Dark Windows Phone?
What? Really? You’re telling me there’s a way to do solid encrypted communications like the Dark Android Project main page talks about and that I’ve described for some iOS devices with Windows Phone, as well?
Well…no. Not really.
But I’ve never really talked about the viability (if any) of the Windows 10 Mobile platform when it comes to achieving what I call “DAPS” with your device (Dencentralization, Anonymity, Privacy, and Security). So, I figured, what the Hell?
To start, Microsoft has become a VERY different company in the past year or so (really, ever since Satya Nadella took over, whom I controversially named Sovryn Tech “Person of the Year 2014” on my podcast). Microsoft has also recently made a lot of firsts and breakthroughs in the realm of technology for consumers. I’ve even speculated that–in accordance with the statement of one Microsoft engineer–Windows may eventually become open-source. The cross-platform nature of much of Microsoft’s software and apps that goes way above and beyond just porting Office to OSX. Consider that when you buy an iOS device or an Android device, you can effectively turn it into a “Windows Phone” already just based on the raw amount of apps available that cover everything from scanning documents, to cloud storage, to Office, to music. It’s incredible to consider.
Now, that’s not to say it’s a good thing. While I’d certainly recommend using Microsoft’s apps over Alphabet’s, that’s really the major reason I’d ever recommend using it: to help tank Alphabet/Google into the murky depths of market failures where it really belongs. Microsoft still has a long way to go before they could be considered “human liberties friendly”, but I’m open to the notion that they may actually be trying for that, at least as much as Apple does (and most “hackers” seem to have no problem with using Apple stuff).
But what gets lost in a lot of the shuffle that I just described is that fact that Microsoft is still pushing its own mobile platform: Windows 10 Mobile (or what is colloquially called “Windows Phone”). While a lot of strides have been made to make it easy for Android and iOS developers (and Windows developers, too, with Windows 10 Universal Apps) to port their apps to Windows 10 Mobile, I’m not sure when or how this will be incentivized given the current market share that Windows Phones have (and it generally never leaves the single digits in percentiles in various countries).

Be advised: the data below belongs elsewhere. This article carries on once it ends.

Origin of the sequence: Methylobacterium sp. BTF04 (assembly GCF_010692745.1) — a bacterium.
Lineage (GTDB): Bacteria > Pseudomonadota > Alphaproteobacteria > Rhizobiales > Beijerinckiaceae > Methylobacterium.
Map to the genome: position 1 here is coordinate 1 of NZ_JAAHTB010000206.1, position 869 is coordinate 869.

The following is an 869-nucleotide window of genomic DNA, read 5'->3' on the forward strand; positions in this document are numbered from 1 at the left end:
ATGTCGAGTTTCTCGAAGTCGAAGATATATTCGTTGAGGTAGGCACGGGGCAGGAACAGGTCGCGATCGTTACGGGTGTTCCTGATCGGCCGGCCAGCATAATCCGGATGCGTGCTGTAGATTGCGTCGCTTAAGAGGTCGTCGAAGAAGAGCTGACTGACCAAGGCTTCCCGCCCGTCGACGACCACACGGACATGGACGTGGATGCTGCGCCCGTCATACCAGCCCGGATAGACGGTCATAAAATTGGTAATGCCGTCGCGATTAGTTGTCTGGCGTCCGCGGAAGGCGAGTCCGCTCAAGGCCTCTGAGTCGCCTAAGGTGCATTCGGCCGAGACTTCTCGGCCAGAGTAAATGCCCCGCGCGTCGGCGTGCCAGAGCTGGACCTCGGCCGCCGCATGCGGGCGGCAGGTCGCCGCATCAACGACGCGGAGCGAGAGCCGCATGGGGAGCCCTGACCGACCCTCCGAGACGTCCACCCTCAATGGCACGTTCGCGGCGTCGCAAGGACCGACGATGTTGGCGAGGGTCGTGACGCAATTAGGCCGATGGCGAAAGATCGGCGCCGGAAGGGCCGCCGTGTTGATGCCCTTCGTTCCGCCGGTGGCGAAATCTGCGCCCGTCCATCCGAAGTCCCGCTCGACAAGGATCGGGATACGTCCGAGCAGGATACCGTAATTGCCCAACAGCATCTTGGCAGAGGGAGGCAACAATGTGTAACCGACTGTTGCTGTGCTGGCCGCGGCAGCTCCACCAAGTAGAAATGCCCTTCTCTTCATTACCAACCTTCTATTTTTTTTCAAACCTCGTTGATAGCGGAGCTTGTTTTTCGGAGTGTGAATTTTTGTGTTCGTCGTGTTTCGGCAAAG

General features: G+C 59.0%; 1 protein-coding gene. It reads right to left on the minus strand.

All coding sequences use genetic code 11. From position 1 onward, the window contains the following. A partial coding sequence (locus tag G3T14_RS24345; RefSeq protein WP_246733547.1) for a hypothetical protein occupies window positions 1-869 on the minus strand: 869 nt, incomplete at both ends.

Popular apps with a privacy focus like Telegram are already in beta on the platform, but that about covers it. I’d love to see Open Whisper Systems port the Signal Suite over to Windows 10 Mobile, but I imagine even with the ease of doing that now, why would they bother? They probably never will.
More or less out-of-the-box, when it comes to real open-source privacy and security with Windows Phone, you’re screwed. But there are a couple of little-discussed possibilities and advantages.
First, let’s talk about the major advantage of the platform: No one is gunning for it. You’re (largely) not a target using Windows Phone. Because seemingly practically no one uses it, no one is interested in maliciously attacking the platform, generally. With Universal Apps this may become a moot point, since Windows is still the dominant operating system on the planet (with only Android besting it, perhaps), that’s still a major target for malcontents (such as ALL governments and others), and so maybe what gets built to affect a Universal App will affect Windows Phone, as well. But there’s still something to be said for not being seen as “big enough to matter”, and Windows 10 Mobile definitely fits that bill.